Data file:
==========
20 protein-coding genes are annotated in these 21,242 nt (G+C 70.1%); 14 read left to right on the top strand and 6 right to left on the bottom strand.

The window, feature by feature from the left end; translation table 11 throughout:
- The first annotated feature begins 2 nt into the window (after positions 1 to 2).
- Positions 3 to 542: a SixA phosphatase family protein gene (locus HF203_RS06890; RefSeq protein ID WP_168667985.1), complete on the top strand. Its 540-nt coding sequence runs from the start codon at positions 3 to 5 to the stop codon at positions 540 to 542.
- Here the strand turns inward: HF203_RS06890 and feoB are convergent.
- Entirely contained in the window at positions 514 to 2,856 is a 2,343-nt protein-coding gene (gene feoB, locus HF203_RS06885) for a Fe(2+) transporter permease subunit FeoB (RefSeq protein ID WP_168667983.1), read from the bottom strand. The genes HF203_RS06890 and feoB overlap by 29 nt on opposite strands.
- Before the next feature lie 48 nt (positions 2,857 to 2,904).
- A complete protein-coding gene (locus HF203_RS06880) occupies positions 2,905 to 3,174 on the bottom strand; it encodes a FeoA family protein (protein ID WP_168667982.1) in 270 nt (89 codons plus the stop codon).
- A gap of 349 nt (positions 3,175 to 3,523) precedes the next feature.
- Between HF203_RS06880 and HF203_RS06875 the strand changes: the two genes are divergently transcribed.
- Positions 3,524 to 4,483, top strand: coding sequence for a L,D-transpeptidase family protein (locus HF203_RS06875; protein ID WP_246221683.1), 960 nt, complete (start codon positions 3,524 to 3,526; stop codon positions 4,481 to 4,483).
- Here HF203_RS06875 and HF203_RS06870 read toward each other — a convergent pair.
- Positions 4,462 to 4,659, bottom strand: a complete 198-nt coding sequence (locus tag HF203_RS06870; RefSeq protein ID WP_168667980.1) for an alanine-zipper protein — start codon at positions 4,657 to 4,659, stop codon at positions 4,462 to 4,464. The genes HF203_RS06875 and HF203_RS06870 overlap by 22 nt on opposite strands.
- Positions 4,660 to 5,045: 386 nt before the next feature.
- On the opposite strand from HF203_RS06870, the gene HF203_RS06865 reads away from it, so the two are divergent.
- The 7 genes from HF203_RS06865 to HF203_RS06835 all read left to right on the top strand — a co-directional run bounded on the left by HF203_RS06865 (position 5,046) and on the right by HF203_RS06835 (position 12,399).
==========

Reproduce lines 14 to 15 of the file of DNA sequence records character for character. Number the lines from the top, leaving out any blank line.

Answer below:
- Positions 4,660 to 5,045: 386 nt before the next feature.
- On the opposite strand from HF203_RS06870, the gene HF203_RS06865 reads away from it, so the two are divergent.